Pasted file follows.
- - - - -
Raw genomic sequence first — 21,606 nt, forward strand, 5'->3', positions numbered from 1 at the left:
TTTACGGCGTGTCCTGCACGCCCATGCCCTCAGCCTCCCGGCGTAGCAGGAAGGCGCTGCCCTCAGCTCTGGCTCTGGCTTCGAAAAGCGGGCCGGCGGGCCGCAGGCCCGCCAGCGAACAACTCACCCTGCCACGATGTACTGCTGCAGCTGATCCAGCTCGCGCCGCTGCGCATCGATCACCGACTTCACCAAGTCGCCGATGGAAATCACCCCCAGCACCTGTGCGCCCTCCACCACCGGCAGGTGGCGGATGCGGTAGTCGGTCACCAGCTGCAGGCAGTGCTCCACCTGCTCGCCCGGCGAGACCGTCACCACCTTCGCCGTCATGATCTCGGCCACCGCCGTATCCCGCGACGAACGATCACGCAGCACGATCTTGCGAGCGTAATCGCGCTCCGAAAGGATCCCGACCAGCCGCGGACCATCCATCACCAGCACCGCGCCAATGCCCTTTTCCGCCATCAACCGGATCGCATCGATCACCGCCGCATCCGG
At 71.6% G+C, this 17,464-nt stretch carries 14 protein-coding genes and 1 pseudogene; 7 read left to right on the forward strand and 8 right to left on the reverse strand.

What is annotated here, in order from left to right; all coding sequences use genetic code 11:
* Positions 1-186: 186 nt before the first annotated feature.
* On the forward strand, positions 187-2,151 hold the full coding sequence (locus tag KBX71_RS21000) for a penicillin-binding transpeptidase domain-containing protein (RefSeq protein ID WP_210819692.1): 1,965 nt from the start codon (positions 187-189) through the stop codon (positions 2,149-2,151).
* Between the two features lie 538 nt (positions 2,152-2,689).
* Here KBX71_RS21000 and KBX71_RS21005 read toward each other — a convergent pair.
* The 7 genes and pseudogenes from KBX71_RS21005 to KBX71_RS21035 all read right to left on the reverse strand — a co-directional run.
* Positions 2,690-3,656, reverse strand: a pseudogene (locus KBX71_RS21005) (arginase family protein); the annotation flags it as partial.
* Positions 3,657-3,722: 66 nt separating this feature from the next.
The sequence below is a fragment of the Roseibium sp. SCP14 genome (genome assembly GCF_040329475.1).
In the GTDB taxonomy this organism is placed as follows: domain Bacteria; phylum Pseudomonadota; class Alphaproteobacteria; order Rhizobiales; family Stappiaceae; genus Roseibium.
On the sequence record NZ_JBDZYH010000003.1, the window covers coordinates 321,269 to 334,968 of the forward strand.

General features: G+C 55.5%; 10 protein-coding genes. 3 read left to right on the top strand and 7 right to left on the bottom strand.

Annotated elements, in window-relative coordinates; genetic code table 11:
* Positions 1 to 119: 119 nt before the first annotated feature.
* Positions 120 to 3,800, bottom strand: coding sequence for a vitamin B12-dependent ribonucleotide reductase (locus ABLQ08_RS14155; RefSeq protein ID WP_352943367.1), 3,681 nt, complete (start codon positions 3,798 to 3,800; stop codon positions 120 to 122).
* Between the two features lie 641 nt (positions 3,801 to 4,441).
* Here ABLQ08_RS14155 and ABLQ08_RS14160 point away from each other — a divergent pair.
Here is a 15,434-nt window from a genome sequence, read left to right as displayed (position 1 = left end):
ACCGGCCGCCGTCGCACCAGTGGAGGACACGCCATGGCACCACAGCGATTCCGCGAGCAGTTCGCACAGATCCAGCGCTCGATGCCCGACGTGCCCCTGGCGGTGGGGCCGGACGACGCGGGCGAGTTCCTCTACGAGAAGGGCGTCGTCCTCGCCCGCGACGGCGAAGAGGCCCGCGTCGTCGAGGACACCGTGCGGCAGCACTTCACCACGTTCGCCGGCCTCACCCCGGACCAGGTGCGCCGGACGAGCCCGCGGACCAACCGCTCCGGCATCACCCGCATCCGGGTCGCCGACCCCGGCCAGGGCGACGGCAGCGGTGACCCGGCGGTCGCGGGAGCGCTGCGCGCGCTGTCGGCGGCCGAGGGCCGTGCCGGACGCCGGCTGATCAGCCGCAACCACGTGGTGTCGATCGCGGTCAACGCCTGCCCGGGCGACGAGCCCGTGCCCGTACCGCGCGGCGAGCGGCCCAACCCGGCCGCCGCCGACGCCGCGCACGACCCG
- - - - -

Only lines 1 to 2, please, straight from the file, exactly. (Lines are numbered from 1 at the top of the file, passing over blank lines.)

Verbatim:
Raw genomic sequence first — 21,606 nt, forward strand, 5'->3', positions numbered from 1 at the left:
TTTACGGCGTGTCCTGCACGCCCATGCCCTCAGCCTCCCGGCGTAGCAGGAAGGCGCTGCCCTCAGCTCTGGCTCTGGCTTCGAAAAGCGGGCCGGCGGGCCGCAGGCCCGCCAGCGAACAACTCACCCTGCCACGATGTACTGCTGCAGCTGATCCAGCTCGCGCCGCTGCGCATCGATCACCGACTTCACCAAGTCGCCGATGGAAATCACCCCCAGCACCTGTGCGCCCTCCACCACCGGCAGGTGGCGGATGCGGTAGTCGGTCACCAGCTGCAGGCAGTGCTCCACCTGCTCGCCCGGCGAGACCGTCACCACCTTCGCCGTCATGATCTCGGCCACCGCCGTATCCCGCGACGAACGATCACGCAGCACGATCTTGCGAGCGTAATCGCGCTCCGAAAGGATCCCGACCAGCCGCGGACCATCCATCACCAGCACCGCGCCAATGCCCTTTTCCGCCATCAACCGGATCGCATCGATCACCGCCGCATCCGG